It wasn’t long before he was not only a fully trained member of the Jay Em Fire Protection District, but had earned the distinction of being just one of two in that unit holding the “Red Card” certification. It allows him to respond to federal fires as well and requires extensive additional training. Those who hold it are well-respected by fellow firefighters.
With the Jay Em District operational only in the summer months, Jaden also joined the volunteer squad at Fort Laramie to help provide year-round protection for the families such as his who would otherwise be without.
His work with those fire departments exposed Jaden to a lot of things most kids his age aren’t. Responding to not only fires but vehicular accidents can make life get real pretty quickly when you’re 17 and 18. For Jaden, it only widened his vision and desire to serve, putting him on the path that would lead to a very big step in his journey toward adulthood.
With many family members having served in several branches of the military, Jaden seemed to already have the makings of a soldier. Two of the biggest were his dad and his grandfather. At home he’s dad, but at Camp Guernsey, he’s MSGT Mark McDuffie, an Army Communications Specialist who will be one of a number of soldiers deploying overseas in the new year. Grandpa Sheen Conway was also active duty in the ‘70s and now a proud Army veteran.
Jaden was now actively researching and reading about the military and an opportunity to meet and hear Army Ranger Kris Paronto speak in Gering had a huge effect on Jaden. Paronto is an author and speaker as well as a former U.S. Army Ranger and CIA security contractor. He is known for his actions while part of the CIA annex security team during the 2012 terrorist attack on the U.S. Ambassador to Libya Chris Stephens and the CIA compound in Benghazi.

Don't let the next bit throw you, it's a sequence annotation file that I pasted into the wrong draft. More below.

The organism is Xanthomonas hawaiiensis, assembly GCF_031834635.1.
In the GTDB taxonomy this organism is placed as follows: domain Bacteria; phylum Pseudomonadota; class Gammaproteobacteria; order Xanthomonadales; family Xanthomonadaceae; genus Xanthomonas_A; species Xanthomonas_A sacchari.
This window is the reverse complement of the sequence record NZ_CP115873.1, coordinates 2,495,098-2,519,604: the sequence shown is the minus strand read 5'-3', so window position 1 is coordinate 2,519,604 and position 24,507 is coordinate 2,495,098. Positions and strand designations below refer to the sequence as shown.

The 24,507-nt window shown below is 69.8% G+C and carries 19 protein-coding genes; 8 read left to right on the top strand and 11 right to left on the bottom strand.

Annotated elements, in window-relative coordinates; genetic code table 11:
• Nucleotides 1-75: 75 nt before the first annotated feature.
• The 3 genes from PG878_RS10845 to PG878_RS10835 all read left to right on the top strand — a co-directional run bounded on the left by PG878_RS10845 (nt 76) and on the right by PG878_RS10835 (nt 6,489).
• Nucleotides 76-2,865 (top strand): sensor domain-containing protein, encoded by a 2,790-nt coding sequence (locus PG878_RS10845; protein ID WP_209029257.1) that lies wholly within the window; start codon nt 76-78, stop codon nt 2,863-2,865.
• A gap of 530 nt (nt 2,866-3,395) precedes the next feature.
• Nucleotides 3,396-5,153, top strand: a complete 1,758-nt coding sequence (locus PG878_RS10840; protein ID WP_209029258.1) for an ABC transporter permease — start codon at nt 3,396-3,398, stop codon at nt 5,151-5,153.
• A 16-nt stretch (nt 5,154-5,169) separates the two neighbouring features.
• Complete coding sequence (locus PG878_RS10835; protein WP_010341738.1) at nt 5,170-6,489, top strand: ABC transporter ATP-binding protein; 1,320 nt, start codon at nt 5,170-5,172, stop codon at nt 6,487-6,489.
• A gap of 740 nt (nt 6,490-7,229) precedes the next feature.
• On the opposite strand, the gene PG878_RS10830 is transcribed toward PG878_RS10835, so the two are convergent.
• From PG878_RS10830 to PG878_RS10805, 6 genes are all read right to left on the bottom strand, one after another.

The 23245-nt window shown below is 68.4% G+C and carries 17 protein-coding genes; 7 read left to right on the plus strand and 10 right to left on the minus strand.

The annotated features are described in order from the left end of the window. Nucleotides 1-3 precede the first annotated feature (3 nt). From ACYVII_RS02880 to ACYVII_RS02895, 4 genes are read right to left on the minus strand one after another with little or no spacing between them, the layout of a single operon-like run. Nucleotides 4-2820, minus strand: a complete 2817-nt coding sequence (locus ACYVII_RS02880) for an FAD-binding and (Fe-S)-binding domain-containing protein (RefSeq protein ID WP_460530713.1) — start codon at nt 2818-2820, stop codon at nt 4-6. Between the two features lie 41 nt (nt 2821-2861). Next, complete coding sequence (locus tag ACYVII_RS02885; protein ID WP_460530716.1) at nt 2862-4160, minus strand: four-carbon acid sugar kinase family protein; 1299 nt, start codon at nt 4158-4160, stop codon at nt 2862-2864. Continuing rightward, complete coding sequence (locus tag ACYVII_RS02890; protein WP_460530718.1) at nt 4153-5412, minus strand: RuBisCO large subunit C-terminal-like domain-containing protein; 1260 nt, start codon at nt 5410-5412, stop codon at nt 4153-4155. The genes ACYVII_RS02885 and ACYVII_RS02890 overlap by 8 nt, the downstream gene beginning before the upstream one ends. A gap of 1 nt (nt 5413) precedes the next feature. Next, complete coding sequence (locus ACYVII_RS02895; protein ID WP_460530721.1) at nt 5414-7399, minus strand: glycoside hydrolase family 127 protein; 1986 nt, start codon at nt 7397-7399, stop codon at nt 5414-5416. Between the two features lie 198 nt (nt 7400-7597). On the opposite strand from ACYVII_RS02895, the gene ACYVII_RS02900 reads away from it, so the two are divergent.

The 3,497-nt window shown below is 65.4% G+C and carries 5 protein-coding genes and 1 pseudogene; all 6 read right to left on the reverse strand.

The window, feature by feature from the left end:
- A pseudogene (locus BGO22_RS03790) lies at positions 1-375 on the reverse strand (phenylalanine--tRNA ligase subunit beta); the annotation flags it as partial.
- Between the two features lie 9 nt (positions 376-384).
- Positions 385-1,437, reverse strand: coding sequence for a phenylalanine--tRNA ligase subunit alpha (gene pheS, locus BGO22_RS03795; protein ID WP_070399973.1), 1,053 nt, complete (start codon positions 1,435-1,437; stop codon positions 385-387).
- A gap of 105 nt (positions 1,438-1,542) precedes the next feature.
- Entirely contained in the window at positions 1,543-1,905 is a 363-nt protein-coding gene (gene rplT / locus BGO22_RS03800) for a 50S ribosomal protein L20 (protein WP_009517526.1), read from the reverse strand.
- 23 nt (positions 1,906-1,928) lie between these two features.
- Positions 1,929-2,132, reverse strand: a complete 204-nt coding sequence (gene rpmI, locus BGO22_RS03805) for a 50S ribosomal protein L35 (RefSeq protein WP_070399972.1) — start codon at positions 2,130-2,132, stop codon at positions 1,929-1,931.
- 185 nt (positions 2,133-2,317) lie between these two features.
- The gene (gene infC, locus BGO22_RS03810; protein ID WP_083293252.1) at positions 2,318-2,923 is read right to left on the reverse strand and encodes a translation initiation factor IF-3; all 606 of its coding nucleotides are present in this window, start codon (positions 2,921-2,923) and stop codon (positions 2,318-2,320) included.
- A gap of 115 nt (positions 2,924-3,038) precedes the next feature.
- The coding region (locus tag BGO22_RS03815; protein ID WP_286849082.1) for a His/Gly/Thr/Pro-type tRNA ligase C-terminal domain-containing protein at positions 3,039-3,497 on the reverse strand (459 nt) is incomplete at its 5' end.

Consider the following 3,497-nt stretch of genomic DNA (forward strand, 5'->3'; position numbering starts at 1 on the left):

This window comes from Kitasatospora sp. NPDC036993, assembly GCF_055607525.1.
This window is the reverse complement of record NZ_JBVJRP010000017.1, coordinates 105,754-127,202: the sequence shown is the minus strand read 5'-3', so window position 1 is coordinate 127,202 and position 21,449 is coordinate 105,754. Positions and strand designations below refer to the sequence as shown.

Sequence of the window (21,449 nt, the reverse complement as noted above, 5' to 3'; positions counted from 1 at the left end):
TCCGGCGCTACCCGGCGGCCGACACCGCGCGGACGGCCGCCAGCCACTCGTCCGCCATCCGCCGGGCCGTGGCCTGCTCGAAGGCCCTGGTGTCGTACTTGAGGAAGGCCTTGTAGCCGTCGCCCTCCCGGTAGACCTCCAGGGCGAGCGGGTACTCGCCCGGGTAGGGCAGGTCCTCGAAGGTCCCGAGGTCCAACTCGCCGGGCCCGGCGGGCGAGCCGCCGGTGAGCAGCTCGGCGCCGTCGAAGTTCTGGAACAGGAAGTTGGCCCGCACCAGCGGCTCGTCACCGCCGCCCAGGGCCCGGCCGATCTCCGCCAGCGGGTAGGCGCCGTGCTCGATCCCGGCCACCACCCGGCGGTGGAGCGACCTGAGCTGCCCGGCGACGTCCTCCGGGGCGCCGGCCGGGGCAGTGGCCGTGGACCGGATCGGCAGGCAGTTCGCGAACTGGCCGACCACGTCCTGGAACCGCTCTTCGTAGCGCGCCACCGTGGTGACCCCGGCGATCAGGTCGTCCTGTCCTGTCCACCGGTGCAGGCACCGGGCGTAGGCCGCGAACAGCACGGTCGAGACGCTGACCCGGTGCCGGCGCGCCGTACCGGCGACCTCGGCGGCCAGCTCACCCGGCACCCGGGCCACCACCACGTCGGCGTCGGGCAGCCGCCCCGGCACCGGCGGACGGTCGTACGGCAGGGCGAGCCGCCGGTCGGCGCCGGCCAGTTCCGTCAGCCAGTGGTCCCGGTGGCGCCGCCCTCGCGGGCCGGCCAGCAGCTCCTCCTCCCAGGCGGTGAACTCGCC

Family members say it was one of several strong influences on Jaden’s decision to sign on in the early enlistment program with the Army between his junior and senior year in high school. Following graduation last spring, Jaden enjoyed his final summer at home with his family and in August, reported to Fort Benning, Georgia for basic training in the Airborne Infantry. He completed both his basic and airborne training and in October, moved on to his next duty station at Fort Bragg, North Carolina where he is now a Private Second Class member of the 82nd Airborne, 1st of the 504th Red Devils. He seems to have found his niche and it is reflected in his Facebook account. His post on Veterans Day several weeks ago was especially telling:
“I left home at 18.
I learned to kill another human being before I learned how to do my taxes.
Ive learned to care about someone else’s life more than my own.
I wrote my own will at 18.
Most nights I don’t get enough sleep.
I don’t get paid much either.
I don’t know the next time I will see my family.
I don’t know much really but what I do know is when others stepped down, I stood up and answered the call when others would not.”
Ready to go
He has already volunteered for deployment and is waiting to find out if, when and where that will be.
When it does happen, it’s likely his unit will be called to active areas such as Afghanistan or others so the risks are real. But when asked if he has concerns or worries about those risks, there is no hesitation to express the way he sees it. “No, I really don’t. I am trained and I know there’s nothing I can’t do. It’s really the same feeling I got firefighting. My military training, and experiences as a firefighter have prepared me. It’s an adrenaline rush, we have a job to do and we’ll go in and do it.”
His surprise visit home to see his family was something he won’t soon forget either. “It was a good feeling to see everyone, but boy, mom really lost it. But it’s all good and I’m glad we did it.”
Fully committed to the job and the cause, Jaden is on to the next and biggest challenges of his young life—but despite the justified concerns of his family, they know he will create his own successes.
And nobody will be surprised by that.